High tibial osteotomy alone or combined with ligament reconstruction in anterior cruciate ligament-deficient knees

Knee Surg Sports Traumatol Arthrosc. 1996;4(1):32-8. doi: 10.1007/BF01565995.


High tibial osteotomy (HTO) is widely accepted as a treatment option in patients with medial unicompartimental osteoarthritis (OA) and varus morphotype of the knee. We increasingly see younger patients with a chronic anterior instability, an additional varus morphotype and beginning medial OA. Treatment options for these patients are not clear up to now. In this clinical study we compare for the first time three different treatment rationales and introduce a concept of symptom-oriented surgery in young patients with medial OA and chronic anterior instability.

Materials/methods: Between 1984 and 1994 30 patients were treated with a medical unicompartimental OA and chronic anterior instability of the knee. Patients were grouped into three different groups according to treatment. 1) only HTO was performed. 2) HTO and simultaneously an ACL-reconstruction and 3) HTO and 6-12 months later an ACL-reconstruction was performed. 27/30 patients were available for follow-up. All patients had an arthroscopy before surgery. Evaluation was done according to the IKDC-protocol and X-ray documentation.

Results: Pain was a major problem in all patients. None of them was completely pain-free. 8/27 patients had pain even with light activities. This included 1/11 patients of group 1, 3/8 of group 2 and 4/8 of group 3. 9/27 patients had stable knee joints with a Lachman-test of 3-5 mm. No patient had a Lachman test < 3 mm. 3/11 patients of group 1, 3/8 of group 2 and 2/8 of group 3 had a Lachman test of 5-10 mm. A positive pivot-shift could be found in 9/27 patients. 2/11 of group 1, 4/8 in group 2 and 3/8 in group 3. The overall IKDC-score improved in 23/27 patients, one patient remained unchanged, two deteriorated. Radiologically a slight progression of OA could be seen in all patients. Radiological signs of OA and pain did not show any correlation. There was, however, a significant rate of postoperative complications involving 4/11 patients of group 1 and 3/8 of group 3. There were 6 major complications in 5/8 patients in group 2. Nevertheless overall patient satisfaction was high. 25/27 patients would undergo the procedure again.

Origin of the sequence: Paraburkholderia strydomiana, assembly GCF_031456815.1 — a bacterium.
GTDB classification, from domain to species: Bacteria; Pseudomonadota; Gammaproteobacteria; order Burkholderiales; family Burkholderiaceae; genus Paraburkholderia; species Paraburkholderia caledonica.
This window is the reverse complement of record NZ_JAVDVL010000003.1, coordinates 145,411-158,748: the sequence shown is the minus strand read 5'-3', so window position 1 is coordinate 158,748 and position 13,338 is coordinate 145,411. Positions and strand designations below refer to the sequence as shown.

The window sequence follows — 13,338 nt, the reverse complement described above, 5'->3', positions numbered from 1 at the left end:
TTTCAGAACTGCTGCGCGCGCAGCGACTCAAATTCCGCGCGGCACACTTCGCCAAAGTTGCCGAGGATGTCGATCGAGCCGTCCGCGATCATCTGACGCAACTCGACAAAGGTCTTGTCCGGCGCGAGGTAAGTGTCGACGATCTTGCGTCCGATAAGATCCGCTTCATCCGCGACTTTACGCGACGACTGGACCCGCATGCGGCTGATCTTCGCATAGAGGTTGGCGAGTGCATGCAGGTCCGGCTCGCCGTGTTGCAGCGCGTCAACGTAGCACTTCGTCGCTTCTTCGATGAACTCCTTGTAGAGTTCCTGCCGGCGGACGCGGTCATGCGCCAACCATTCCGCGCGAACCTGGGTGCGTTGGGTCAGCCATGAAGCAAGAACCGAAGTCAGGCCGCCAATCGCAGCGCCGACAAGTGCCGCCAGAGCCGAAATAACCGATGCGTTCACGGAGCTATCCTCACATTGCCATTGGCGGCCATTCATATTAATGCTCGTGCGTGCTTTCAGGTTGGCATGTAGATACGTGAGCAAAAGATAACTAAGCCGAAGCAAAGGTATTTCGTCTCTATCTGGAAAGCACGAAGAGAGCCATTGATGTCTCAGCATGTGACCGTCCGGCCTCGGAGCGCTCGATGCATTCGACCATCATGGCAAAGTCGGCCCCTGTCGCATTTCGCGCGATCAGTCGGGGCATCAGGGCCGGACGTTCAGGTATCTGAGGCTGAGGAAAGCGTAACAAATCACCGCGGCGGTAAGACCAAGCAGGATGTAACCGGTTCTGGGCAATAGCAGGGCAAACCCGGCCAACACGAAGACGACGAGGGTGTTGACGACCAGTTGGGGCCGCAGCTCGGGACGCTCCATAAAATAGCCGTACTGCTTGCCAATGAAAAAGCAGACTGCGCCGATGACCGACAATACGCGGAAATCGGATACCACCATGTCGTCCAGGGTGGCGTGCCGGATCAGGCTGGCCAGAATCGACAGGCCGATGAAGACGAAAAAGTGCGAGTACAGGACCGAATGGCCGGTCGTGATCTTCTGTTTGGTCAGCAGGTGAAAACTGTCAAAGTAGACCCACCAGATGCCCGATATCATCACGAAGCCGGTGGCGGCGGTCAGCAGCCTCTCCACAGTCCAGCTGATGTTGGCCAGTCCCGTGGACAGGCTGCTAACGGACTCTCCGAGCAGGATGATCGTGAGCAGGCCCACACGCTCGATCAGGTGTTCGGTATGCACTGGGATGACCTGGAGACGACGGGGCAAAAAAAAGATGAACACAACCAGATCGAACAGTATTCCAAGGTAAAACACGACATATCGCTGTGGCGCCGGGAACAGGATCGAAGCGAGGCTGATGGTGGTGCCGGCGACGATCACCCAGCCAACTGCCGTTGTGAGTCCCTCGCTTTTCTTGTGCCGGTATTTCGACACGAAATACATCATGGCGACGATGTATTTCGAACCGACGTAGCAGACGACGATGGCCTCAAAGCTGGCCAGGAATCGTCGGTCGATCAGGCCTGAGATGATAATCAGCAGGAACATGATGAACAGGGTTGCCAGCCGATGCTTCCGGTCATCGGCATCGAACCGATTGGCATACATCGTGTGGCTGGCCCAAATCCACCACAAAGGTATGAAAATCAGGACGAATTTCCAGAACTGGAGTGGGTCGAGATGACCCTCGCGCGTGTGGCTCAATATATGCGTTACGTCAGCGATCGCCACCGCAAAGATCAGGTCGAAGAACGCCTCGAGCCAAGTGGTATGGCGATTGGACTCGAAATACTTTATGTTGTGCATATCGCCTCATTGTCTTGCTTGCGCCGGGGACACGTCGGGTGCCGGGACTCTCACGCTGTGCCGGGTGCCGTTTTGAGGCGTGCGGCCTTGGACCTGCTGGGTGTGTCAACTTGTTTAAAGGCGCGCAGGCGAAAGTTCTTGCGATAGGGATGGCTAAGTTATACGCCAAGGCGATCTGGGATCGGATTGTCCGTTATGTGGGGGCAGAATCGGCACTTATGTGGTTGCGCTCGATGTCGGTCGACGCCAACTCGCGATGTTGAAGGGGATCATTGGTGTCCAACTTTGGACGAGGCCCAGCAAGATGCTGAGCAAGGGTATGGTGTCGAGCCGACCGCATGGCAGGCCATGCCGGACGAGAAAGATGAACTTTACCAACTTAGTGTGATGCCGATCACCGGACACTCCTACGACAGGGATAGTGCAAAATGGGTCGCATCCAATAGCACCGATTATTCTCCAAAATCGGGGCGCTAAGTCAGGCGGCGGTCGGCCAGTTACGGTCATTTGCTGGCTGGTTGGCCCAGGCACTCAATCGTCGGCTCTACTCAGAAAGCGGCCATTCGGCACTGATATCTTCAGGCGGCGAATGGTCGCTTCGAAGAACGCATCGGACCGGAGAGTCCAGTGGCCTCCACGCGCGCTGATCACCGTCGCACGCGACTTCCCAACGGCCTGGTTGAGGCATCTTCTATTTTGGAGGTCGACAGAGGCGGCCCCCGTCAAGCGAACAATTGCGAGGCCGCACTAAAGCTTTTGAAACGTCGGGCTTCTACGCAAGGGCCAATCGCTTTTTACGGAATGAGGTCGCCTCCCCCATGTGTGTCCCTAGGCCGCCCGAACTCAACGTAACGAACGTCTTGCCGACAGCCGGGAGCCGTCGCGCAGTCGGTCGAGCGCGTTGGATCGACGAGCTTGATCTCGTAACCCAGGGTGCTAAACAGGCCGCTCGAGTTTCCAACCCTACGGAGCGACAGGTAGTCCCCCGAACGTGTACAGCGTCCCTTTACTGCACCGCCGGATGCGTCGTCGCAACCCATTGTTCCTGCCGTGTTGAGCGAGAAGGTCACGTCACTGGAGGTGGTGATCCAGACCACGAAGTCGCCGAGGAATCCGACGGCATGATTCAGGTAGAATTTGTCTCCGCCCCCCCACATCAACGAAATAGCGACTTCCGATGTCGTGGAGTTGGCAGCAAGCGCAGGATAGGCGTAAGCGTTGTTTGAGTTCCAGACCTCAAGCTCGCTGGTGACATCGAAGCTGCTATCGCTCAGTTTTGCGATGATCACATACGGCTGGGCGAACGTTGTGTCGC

Conclusion: HTO is a good treatment option for younger patients with medial OA and chronic anterior instability of the knee. These patients pose a high challenge to diagnostic and operative skills of the surgeon. Main symptoms of these patients have to be analysed clearly in terms of instability and pain. In patients aged 40 and older an HTO alone is an excellent treatment option with reproducibly good results. In younger patients we advise an HTO first. If instability persists, an ACL-reconstruction can be done 6-12 months later. One has to be aware that a simultaneous combined procedure has a significant complication rate. Hence if a simultaneous combined treatment is planned the surroundings including surgical technique, rehabilitation and patient compliance have to be ideal. These young patients need an activity counselling in order to realise that their knee joint has suffered significantly from the injury and ongoing high physical demands on their knee joint.

MeSH terms

  • Adult
  • Anterior Cruciate Ligament / surgery
  • Anterior Cruciate Ligament Injuries*
  • Chronic Disease
  • Female
  • Humans
  • Joint Instability / surgery
  • Knee Injuries / surgery*
  • Male
  • Middle Aged
  • Osteoarthritis / surgery
  • Osteotomy*
  • Rupture